To my mind, the most interesting and significant aspect of what has just happened — the issuance of an order to attack, followed by its sudden suspension until Congress can review it — is the domestic rediscovery of the fact that wars cannot be successfully mounted or sustained without a measure of domestic political backing. (In tactical terms, this is an attempt to share the political blame and pin the charge of vacillation and weakness on the Republican House.) There is a chance that, in the course of debating the order to attack Syria, someone will actually read our Constitution (Article I, Section 8, Clause 11) on how wars are to be legally authorized. I note that, in his statement Saturday, the president claimed inherent authority to make war. I hope that this concept, like the divine right of kings in its pedigree, is appropriately challenged in the debate. Unfortunately, the divine right of legislatures, an equal problem in the breakdown of the separation of powers and hence the operation of our system of government, will not be challenged.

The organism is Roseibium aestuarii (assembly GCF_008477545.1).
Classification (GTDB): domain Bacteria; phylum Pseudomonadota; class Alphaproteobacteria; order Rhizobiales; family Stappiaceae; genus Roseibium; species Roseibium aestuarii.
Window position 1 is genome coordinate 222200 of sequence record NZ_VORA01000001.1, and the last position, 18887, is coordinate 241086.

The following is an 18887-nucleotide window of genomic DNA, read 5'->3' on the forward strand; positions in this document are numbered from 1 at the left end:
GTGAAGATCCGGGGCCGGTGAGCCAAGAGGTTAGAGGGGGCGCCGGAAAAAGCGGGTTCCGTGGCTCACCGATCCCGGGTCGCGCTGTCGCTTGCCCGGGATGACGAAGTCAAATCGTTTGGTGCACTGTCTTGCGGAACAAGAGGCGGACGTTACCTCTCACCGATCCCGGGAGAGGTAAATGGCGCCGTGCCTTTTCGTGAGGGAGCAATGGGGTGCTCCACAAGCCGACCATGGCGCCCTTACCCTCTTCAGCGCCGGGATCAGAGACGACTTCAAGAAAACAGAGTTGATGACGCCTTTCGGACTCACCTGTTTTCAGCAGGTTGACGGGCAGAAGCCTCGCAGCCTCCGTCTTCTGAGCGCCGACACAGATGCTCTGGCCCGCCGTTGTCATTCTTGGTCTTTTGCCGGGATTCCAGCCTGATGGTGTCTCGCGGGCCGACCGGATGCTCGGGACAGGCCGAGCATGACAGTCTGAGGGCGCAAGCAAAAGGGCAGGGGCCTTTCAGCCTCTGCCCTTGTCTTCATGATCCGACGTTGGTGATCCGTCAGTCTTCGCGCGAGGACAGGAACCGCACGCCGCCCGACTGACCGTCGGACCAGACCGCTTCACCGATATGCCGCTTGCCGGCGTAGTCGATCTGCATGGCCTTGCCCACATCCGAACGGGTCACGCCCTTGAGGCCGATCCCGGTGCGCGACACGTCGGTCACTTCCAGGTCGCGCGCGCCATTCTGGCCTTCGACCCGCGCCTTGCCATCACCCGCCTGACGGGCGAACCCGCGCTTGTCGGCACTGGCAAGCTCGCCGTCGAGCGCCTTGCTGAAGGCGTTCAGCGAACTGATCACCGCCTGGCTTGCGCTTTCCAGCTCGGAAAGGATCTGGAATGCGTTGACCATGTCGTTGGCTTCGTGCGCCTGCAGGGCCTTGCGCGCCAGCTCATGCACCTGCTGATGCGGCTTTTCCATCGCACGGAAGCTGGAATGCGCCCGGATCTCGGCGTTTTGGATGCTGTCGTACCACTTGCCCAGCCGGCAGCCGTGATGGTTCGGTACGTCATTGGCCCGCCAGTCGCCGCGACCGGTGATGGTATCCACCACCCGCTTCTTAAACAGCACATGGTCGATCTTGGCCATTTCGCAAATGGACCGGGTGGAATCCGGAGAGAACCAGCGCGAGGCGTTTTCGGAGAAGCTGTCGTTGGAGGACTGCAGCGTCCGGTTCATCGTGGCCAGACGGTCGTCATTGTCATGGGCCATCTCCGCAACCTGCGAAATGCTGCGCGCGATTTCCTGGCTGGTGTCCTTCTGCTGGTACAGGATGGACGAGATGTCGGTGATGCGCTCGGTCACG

Getting our country, our government, and the president’s authority in foreign affairs into the multiple conundrums in which they now find themselves was the work of many administrations and Congresses, not just poor Mr. Obama (as the venerable Israeli peace activist, Uri Avnery aptly termed him in a recent column). I don’t think anyone could envy the position our president is now in domestically or internationally. He was dealt a bad hand. He has not played the game in such a way to pick up better cards since. Now his bluff has been called.
— Chas Freeman served as U.S. ambassador to Saudi Arabia during the war to liberate Kuwait and as Assistant Secretary of Defense from 1993-1994. Since 1995, he has chaired Projects International, Inc., a Washington-based firm that creates businesses across borders for its American and foreign clients. He was the editor of the Encyclopedia Britannica entry on “diplomacy” and is the author of five books, including “America’s Misadventures in the Middle East” and “Interesting Times: China, America, and the Shifting Balance of Prestige.”